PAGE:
Wednesday, August 26th is Women’s Equality Day, commemorating the 19th amendment which secured women the right to vote in 1920. I won’t blame you for not being aware of that – after all, it’s also apparently National Dog Day, which is the number one trending topic on Facebook and Twitter as I write this, so I guess that’s pretty important.
However, Women’s Equality Day actually celebrates something tremendous – think about the fact that suddenly, half of the US population was able to participate in elections. Though this sentiment may have been at the forefront of the male voters’ minds at the time, we often forget in today’s world of so-called “post-gendered rights” that female voters still occupy a social space that is left out of the public narrative. In a media climate where women are consistently underrepresented, both as active voices (women represent no more than 28 percent of newsroom presence in the past 15 years), and in third-party representation (43% of all movies last year failed the Bechdel Test), it’s easy to lose sight of that large and ever-more-active voting base.
Why is this important right now? Well for one, looking back to our last presidential election in 2012 the gender gap between voters was the largest Gallup has ever recorded, and they’ve been keeping track since 1952. According to the poll, Obama won by 12 points among women voters while Romney had an 8-point lead among men, totaling a 20-point gap. Women voters were key to getting President Obama to the White House, even amidst widespread opinion that he was unelectable.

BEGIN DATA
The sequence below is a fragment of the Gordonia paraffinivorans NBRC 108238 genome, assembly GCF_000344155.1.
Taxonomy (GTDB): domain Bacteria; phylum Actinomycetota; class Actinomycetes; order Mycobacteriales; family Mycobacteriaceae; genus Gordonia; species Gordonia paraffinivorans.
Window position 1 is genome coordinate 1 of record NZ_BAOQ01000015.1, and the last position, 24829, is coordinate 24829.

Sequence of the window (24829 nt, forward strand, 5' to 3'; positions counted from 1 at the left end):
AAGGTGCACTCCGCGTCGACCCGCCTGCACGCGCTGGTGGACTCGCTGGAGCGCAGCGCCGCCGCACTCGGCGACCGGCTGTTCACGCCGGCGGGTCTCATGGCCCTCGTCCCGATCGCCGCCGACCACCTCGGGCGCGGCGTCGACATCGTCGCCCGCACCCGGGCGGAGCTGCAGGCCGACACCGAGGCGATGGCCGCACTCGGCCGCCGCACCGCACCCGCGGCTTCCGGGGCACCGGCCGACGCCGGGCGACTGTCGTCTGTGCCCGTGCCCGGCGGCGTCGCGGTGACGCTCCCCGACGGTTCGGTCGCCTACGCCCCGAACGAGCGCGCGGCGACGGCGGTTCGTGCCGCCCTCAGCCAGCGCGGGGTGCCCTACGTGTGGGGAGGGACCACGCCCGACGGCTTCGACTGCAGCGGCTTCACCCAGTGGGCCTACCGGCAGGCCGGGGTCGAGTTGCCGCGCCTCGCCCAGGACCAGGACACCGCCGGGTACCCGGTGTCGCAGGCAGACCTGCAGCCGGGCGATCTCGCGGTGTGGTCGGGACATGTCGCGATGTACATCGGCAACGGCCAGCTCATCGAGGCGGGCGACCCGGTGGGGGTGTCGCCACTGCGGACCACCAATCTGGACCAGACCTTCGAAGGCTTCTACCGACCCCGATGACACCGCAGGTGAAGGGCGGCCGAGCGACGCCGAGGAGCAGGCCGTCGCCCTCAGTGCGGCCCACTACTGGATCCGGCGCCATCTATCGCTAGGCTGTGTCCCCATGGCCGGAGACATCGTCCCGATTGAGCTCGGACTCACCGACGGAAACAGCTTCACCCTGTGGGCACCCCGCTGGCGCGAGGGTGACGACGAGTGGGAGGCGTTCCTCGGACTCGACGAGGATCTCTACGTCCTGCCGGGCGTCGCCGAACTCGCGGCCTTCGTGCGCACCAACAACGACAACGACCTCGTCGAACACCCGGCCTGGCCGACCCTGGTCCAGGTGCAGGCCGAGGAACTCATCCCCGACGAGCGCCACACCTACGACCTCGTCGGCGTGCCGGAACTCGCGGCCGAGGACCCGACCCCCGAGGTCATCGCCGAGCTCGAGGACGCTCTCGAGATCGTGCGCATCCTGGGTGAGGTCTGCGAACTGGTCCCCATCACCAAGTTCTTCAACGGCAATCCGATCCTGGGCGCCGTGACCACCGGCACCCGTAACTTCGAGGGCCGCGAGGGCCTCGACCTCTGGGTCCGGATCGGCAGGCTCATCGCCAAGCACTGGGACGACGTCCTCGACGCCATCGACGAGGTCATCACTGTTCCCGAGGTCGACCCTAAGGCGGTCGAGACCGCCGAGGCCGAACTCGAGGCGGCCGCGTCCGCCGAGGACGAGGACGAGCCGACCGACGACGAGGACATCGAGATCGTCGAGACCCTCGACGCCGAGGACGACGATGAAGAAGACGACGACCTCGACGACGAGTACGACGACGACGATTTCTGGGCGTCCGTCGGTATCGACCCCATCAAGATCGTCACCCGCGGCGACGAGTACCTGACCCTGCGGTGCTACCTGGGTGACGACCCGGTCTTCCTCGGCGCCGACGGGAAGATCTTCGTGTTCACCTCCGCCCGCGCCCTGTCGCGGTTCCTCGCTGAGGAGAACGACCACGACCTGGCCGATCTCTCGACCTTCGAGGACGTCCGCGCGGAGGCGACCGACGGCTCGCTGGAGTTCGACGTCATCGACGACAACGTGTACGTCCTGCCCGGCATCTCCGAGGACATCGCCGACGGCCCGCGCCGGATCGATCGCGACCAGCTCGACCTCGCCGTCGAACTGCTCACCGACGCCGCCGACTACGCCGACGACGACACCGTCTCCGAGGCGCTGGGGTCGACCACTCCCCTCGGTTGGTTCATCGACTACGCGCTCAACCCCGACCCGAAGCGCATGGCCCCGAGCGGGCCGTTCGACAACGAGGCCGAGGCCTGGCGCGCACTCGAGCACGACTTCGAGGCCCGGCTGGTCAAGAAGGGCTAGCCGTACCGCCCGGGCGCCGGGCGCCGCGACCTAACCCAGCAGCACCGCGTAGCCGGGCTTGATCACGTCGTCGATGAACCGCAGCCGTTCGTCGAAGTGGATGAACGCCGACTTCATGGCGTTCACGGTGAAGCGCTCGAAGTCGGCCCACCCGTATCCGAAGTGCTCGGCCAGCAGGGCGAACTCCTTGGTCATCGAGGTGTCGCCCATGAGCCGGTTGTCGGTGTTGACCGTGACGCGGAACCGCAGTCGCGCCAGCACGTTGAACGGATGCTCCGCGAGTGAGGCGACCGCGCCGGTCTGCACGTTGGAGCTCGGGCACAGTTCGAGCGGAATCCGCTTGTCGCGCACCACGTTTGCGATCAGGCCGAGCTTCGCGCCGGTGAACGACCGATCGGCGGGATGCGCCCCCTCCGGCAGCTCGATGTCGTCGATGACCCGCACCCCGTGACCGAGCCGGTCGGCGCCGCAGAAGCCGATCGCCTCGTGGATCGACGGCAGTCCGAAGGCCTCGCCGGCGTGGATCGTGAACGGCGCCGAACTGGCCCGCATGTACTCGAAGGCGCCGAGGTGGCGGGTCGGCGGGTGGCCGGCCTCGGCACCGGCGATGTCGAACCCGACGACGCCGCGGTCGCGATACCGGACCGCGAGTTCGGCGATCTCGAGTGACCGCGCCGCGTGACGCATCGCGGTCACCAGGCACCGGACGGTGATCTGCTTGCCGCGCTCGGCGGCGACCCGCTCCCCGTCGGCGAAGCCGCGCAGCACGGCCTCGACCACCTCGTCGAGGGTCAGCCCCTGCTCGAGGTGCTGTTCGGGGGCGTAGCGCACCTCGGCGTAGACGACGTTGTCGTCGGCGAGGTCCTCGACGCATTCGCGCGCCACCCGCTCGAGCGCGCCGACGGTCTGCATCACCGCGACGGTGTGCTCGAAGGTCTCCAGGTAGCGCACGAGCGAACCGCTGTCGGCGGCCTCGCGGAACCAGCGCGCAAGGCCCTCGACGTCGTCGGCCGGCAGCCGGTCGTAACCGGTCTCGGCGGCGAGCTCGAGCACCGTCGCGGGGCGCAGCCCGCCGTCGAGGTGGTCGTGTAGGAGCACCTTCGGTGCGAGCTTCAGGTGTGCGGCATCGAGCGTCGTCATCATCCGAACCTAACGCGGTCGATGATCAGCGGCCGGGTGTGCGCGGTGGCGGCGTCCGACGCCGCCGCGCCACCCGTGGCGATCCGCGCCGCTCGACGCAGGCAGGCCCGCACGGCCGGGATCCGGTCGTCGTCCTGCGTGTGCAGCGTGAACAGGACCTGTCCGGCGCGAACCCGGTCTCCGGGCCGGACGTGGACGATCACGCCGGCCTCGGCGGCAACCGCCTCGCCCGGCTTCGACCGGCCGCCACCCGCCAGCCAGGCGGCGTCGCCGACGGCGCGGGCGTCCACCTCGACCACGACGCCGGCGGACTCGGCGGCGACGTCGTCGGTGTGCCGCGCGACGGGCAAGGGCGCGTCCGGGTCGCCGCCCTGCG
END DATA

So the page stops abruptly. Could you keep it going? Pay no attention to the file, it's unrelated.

This election season, we are likely to see even more pronounced gap between male and female voters as the last few years have seen a rise in Feminist engagement and the resultant pushback from Men’s Rights groups. However, the “dark horse” of the female vote is a powerful one — after all, the female category statistically encompasses many minorities, yet is similarly de-emphasized in national discussion and ignored or denied by the majority of candidates. Most of this season’s presidential hopefuls– including female candidates like Carly Fiorina and Hillary Clinton – either hedge the issue of reproductive rights such as abortion, birth control and Planned Parenthood funding or outright state that they plan to defund/deny these services, despite the fact that polls show these to be women voter’s top priorities in swing states. (Some exceptions to this include Lincoln Chaffee, Bernie Sanders, Martin O’Malley, and Jill Stein). Women have also consistently constituted more of the percentage of active voters since 1980.
What’s more, studies show that women’s economic status has a lot to do with her voting habits. Women dependent on a husband financially are more likely to follow his suit in political preferences – but lately we’ve seen a dramatic rise in female breadwinners, now estimated to be the case in 40% of families.
So this Equality Day, let’s wake up from the dream and take a long, hard look at the real social landscape of the voting base. And once we do, it’s not hard to see that it’s time to pay some actual fucking attention to what women voters want. This may be a hard-earned lesson for the 2016 candidates who feel they need to play by the old rulebook and appeal to male voters and heads-of-household – because the simple fact is, that’s changed faster than anyone likes to admit.